WordPress will allow you to choose between six different user roles for each of your users. The roles are:
- Superadmin (applies only to multisite accounts)
Before giving anyone site access, make sure you consider the role they should be given. Standard site users should be given roles that don’t have a lot of capabilities, such as Subscriber or Author.
Restrict site admin roles to only two or three people at the most, if possible. Using iThemes Security Pro, you can set up and enforce security policies for specific user groups. For example, you might require Administrators to use strong passwords, two-factor authentication, and/or passkey. You can offer multiple options to your users or require them to be used.
2. Harden User Authentication
After themes and plugins, your login page is your site’s next most vulnerable point. Because it’s the most vulnerable page on your entire website, it is important to address WordPress login security.
Through brute force attacks, bots will try hundreds or thousands of different login credentials within a few minutes to gain unauthorized access to your site. And they’ll keep trying until the correct login credentials are found.
Require Strong Passwords
Several different measures can be employed that can protect your login page from bots and hackers. Requiring strong passwords is one way to keep brute force attacks from succeeding. Using iThemes Security Pro, you can make strong passwords mandatory for your users.
Use Two-Factor Authentication
Beyond that, you can require two-factor authentication (2FA) for users. This will ensure that brute force attacks will never be able to succeed. Using iThemes Security Pro, you can require specific user groups (or all users) to set up 2FA.
Even better, use passkeys with iThemes Security Pro. Passkeys is the easiest and most secure way to log in to your WordPress site without the inconvenience of two-factor apps, password managers, or complex password requirements. Powered by the WebAuthn standard, passkeys include biometric login methods (like Apple’s Face ID, Touch ID, or Windows Hello) and are supported by all major browsers, including Chrome, Firefox, and Safari. Major tech companies like Google, Apple, and Microsoft all back the WebAuthn standard to make passkeys the future of secure logins across the web.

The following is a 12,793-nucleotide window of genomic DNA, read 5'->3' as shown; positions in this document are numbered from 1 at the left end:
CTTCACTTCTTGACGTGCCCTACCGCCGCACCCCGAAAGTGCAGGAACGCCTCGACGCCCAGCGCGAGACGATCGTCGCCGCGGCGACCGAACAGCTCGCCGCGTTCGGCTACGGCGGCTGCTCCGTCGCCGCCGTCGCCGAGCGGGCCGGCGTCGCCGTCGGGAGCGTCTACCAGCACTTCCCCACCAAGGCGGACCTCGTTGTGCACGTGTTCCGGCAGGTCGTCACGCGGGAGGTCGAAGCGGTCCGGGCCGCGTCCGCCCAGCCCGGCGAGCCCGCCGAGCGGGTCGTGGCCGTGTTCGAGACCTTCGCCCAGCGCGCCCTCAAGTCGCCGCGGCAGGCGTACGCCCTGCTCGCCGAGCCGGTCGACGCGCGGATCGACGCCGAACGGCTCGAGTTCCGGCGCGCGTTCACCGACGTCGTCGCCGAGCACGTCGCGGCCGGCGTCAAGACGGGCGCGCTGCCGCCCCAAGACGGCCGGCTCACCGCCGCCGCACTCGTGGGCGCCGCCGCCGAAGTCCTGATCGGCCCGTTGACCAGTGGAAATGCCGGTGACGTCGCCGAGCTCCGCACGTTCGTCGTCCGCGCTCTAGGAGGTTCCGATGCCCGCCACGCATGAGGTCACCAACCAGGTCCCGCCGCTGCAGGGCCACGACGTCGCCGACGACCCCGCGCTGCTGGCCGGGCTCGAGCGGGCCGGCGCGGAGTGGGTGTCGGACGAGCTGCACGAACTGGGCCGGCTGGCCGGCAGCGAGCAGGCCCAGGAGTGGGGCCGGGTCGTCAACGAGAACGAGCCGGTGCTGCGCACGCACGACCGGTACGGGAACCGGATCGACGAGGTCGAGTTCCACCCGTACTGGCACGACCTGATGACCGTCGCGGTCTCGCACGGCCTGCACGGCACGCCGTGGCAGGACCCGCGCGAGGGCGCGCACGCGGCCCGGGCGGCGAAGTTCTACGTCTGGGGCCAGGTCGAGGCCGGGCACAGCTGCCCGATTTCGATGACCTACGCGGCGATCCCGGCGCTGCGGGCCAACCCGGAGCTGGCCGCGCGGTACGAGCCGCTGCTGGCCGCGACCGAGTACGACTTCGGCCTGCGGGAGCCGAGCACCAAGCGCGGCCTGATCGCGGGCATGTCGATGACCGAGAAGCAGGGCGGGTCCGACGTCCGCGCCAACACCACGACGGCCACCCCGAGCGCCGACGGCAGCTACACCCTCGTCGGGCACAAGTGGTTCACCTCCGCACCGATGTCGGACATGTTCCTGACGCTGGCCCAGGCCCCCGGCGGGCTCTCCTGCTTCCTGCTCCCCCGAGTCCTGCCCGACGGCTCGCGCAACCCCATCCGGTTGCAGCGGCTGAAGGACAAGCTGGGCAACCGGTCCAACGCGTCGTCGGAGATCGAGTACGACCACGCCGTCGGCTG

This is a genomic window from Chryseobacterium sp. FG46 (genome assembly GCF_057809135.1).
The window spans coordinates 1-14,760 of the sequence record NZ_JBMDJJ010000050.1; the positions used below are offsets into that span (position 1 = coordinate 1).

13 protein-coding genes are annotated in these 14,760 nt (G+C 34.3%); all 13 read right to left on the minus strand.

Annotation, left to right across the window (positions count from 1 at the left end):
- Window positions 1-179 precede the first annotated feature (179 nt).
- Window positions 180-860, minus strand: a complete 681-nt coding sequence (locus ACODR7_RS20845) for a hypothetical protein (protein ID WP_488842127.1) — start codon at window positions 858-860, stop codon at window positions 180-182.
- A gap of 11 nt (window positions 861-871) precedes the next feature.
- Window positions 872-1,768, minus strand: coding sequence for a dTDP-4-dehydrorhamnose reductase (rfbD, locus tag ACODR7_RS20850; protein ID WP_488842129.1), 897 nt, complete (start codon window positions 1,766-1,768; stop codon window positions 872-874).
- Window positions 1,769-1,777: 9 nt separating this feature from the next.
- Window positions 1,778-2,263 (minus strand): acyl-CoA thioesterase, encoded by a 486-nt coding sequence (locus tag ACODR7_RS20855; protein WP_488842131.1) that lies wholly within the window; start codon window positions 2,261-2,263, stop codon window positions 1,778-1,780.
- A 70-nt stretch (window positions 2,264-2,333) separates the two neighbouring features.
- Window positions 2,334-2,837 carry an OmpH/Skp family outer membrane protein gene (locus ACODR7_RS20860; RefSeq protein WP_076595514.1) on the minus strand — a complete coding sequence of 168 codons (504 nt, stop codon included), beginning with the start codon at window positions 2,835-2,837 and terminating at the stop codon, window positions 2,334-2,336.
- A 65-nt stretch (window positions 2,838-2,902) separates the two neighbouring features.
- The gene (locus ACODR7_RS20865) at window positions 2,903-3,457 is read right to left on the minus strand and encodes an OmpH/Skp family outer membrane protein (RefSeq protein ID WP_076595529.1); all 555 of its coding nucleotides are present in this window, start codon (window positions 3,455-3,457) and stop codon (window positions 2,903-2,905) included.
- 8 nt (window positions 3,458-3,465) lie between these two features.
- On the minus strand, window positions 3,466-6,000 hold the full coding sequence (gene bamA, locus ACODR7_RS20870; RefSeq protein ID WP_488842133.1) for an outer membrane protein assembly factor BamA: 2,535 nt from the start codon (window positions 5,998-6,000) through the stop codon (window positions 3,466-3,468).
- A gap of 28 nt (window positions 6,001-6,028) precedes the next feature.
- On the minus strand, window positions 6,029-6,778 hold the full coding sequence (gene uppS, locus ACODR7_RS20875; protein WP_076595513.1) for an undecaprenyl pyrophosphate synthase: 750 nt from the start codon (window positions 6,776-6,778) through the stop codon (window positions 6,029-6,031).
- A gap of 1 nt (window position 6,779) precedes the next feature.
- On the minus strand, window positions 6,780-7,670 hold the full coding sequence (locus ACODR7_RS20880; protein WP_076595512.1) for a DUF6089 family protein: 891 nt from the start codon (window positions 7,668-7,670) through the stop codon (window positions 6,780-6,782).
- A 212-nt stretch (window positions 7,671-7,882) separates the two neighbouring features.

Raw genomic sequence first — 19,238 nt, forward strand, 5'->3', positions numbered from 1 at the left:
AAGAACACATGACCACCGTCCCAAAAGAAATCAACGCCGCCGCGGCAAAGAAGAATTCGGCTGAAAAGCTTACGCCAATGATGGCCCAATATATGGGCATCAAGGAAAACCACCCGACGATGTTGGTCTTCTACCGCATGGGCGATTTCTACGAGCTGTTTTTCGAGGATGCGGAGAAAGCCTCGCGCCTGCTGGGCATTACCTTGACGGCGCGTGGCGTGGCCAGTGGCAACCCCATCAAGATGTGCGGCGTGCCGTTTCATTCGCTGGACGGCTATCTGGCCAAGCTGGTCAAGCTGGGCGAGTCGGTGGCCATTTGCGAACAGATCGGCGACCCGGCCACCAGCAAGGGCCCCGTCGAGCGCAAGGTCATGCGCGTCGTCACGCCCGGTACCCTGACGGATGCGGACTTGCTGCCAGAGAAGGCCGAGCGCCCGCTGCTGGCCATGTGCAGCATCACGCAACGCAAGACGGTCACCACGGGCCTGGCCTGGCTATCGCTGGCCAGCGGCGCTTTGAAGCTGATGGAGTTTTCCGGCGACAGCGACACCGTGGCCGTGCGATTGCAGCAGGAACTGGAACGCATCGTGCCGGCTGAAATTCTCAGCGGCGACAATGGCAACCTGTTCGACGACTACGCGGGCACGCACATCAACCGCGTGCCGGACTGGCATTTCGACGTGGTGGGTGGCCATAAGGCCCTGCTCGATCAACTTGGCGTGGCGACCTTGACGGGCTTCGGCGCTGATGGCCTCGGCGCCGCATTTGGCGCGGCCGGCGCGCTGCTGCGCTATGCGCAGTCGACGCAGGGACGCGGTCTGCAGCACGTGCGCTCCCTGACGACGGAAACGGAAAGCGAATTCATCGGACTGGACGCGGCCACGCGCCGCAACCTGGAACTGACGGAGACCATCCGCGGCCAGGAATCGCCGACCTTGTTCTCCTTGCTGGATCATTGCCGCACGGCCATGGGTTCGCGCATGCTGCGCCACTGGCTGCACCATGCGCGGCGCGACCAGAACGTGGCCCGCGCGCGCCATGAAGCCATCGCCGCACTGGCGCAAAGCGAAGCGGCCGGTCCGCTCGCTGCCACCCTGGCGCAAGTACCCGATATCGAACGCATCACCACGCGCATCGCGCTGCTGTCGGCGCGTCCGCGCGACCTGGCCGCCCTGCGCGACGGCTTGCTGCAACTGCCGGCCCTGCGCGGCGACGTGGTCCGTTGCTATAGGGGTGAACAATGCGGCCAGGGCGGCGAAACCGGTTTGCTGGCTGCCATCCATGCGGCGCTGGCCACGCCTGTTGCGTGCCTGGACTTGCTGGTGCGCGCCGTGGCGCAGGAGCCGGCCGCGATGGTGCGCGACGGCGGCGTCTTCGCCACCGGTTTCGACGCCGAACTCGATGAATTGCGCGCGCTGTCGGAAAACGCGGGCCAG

We’re proud to say iThemes Security Pro was the first WordPress security plugin to offer support for passkeys. As with 2FA, you can require specific user groups (or all users) to set up passkeys or simply provide it to them as an option.
Use a CAPTCHA
CAPTCHAs are another protection you may want to use to filter out bots that are attempting to log into your site or submit other form information. Using iThemes Security Pro, you can set up reCAPTCHA, hCaptcha, or Turnstile as an added security measure.
3. Keep Your Site Updated At All Times
Almost all vulnerabilities that can be exploited in WordPress sites emerge in a plugin. Usually, a simple update — often one that could’ve been made months or even years earlier — would have thwarted the attackers. A simple click of the “update” button!
Like any other software you use, WordPress core, themes, and plugins develop vulnerabilities over time. And when a core, theme, or plugin developer discovers new potential security vulnerabilities, they quickly work to release a repair patch through an update.
If you delay running these updates or fail to run them all together, your WordPress site is now vulnerable. Hackers are experts at finding and exploiting these weaknesses before they’re resolved.
By simply keeping the software you run on your WordPress site updated, you help ensure that your site remains secure. We cannot stress it enough: update your WordPress site!
Subscribe to our weekly security report to learn what core, plugin, and theme updates you need to make or look out for as new vulnerabilities are discovered. There are typically around 50 new vulnerabilities each week — out of an ecosystem of over 60,000 plugins, just counting those at wordpress.org.
4. Make It Hard to Access Your Site’s Filesystem